World production is led by Australia, which in 2016 extracted 14,300 tonnes, followed by Chile, with 12,000, and Argentina, with 5,700, of all tonnes. agreement with figures from the U.S. Geological Survey . The volume of reserves identified places the South American countries clearly ahead, especially Bolivia, which has the largest deposits, although for now there are development There is little mining activity for this metal. Thus, Bolivia has identified reserves of 9 million tonnes (22.7% of the world total), Chile 7.5 million (18.9%) and Argentina 6.5 million (16.4%), which means that the three countries have 58% of the world's reserves. They are followed by the United States, with 5.6 million (13.9%), and China, with 5.4 million (13.6%). Other estimates give China reserves similar to Argentina's. The sector is dominated by five large companies, which control 90% of global production: SQM (Chile), FMC and Albermarle (USA), Talison (Australia) and Tianqi Lithium (China).


The Lithium Triangle

The Lithium Triangle

Lithium reserves identified

Lithium reserves identified


The White Triangle

The Salar de Uyuni in the Bolivian highlands – a salt-covered surface generated by the evaporation of seawater that was enclosed in a lake when the Andes mountain range emerged in its training– is home to what could be the world's largest lithium deposit. Obtaining it faces the problem that here the metal is specially mixed with magnesium and the separation of the two requires access to technology that Bolivia does not currently have on a large scale. Faced with the fear that foreign companies will be the ones to control the extraction and leave little benefit to the country, as happened historically with the development For the time being, the government of Evo Morales has opted for limited exploitation. Bolivian authorities have preferred to prevent the penetration of multinationals, in order to ensure that the South American nation maintains control of the business. Morales has announced plans for the commissioning, with public funding, of a facility for the manufacture of lithium carbonate at the Uyuni salt plant.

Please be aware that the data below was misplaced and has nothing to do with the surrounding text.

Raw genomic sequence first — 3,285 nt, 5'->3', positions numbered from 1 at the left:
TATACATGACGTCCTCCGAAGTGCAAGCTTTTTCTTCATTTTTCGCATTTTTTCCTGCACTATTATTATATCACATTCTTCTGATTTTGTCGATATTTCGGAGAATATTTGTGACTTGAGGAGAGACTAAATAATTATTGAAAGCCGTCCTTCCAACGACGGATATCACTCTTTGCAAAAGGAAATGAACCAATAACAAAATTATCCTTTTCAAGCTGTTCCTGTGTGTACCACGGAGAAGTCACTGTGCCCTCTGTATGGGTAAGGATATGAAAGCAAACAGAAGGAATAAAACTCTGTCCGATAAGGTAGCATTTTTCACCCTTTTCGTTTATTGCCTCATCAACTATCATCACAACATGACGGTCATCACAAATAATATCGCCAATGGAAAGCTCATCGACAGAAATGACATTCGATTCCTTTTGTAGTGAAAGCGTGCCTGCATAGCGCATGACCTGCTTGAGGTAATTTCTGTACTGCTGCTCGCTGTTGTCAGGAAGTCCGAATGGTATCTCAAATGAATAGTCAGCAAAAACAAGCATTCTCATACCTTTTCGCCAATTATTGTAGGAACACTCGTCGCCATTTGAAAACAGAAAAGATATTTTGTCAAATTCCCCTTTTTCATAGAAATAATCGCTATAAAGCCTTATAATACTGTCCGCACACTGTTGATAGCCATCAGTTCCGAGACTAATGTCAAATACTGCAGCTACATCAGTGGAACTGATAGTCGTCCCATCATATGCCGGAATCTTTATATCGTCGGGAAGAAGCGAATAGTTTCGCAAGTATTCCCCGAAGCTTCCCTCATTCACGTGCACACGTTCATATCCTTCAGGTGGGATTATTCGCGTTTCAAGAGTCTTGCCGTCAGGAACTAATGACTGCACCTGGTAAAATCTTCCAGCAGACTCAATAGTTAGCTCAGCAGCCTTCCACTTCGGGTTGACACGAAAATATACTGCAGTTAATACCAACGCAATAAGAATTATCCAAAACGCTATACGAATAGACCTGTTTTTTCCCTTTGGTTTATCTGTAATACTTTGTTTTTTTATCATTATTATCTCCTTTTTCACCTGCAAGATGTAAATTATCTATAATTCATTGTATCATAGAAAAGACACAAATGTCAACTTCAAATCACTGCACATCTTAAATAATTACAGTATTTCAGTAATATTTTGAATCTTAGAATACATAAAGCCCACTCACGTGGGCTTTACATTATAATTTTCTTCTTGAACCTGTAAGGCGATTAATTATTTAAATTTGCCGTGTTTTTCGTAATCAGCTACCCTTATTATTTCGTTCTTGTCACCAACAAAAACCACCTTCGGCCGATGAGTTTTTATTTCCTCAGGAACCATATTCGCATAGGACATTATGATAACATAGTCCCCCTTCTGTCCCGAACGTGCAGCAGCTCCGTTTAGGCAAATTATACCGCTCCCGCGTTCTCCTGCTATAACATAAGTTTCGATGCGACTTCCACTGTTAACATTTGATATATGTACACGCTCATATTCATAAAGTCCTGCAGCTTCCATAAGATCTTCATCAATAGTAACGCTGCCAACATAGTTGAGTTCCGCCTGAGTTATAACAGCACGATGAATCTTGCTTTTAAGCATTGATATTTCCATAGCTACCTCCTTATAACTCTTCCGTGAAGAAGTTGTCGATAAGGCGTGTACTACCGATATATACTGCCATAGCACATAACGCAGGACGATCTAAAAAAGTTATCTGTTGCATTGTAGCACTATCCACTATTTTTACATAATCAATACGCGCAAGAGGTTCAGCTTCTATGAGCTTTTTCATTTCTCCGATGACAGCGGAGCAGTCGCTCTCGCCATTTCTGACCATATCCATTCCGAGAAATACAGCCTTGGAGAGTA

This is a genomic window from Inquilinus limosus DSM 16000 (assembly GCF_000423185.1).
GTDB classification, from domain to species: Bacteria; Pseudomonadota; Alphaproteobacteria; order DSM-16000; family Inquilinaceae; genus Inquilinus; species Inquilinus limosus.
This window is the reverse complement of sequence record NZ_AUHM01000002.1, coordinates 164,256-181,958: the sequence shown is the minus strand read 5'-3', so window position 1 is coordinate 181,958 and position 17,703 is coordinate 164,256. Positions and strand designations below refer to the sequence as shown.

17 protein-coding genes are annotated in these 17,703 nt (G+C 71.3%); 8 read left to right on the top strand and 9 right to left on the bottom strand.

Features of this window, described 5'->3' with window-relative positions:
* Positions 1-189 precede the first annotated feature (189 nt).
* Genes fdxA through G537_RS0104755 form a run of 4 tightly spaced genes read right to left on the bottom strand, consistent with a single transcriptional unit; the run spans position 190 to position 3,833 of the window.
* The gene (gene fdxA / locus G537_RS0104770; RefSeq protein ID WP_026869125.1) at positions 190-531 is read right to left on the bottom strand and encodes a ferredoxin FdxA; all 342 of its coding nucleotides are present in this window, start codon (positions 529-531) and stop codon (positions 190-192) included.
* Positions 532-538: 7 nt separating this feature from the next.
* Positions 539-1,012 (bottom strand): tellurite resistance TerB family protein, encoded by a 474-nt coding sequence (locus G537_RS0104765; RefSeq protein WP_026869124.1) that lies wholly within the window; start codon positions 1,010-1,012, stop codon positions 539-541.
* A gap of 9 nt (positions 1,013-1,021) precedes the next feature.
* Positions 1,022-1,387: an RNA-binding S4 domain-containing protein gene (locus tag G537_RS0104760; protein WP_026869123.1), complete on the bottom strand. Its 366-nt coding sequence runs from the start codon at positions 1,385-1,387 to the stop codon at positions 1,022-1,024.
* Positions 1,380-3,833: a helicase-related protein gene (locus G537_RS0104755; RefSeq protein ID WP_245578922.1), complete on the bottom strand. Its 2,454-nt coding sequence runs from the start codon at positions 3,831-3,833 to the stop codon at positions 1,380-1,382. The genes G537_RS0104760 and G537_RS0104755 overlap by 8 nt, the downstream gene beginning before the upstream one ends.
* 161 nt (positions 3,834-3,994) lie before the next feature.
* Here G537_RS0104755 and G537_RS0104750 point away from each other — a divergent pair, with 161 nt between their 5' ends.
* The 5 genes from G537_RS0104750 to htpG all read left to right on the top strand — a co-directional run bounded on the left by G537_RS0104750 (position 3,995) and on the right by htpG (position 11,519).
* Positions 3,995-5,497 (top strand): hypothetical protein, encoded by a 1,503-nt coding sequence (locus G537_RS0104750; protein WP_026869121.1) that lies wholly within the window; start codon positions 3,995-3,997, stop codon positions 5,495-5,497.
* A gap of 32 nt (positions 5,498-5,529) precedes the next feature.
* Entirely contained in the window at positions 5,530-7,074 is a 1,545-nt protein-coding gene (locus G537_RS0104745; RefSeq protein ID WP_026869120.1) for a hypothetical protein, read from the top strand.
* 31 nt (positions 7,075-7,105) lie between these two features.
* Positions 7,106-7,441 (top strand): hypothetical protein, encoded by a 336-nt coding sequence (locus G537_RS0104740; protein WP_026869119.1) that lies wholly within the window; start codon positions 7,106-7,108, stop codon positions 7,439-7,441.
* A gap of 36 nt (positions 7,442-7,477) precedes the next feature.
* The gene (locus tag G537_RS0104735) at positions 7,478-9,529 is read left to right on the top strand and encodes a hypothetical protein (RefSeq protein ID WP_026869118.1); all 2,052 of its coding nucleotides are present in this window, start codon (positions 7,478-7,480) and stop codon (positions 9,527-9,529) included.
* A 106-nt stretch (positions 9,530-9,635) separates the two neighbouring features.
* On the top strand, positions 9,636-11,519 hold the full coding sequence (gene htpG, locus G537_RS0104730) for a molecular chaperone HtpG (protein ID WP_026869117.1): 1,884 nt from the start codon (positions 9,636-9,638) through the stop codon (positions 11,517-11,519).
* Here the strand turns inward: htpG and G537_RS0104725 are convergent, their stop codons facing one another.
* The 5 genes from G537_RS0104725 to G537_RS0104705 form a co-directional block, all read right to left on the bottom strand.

Lithium exploitation is much more advanced in Chile, a country that accounts for around 33% of the world's supply, thanks to the large deposits in the Atacama Desert and the development of an industry of its own. The Society Chemistry and Minera de Chile (SQM), a private Chilean company, leads the national sector, where concessions are tightly controlled by the state. For its part, Argentina is taking steps to boost the lithium business; To that end, the government of Mauricio Macri is proceeding with the liberalization of the sector and has established contacts to attract foreign capital.

Beyond the economic benefits that these South American countries can obtain from the lithium mining boom, a discussion about the ecological impact that it can cause in places as unique due to their natural characteristics as Atacama or Uyuni; There are voices that warn that the Andean saline solution may be doomed to disappear in order to satisfy foreign interest in batteries. There are also fears of a social impact, with no compensation for the human groups settled in the affected territories.

On the other hand, the negative impact that the perpetuation of an economic culture of extraction has historically had in Latin America advises Bolivia, Chile and Argentina to take advantage of the occasion to try to develop their own transformation initiatives and new technologies in the generation of batteries, without limiting themselves, as is the case with so many other minerals, to an extractive activity.

Categories Global Affairs: Energy, resources and sustainability Articles Latin America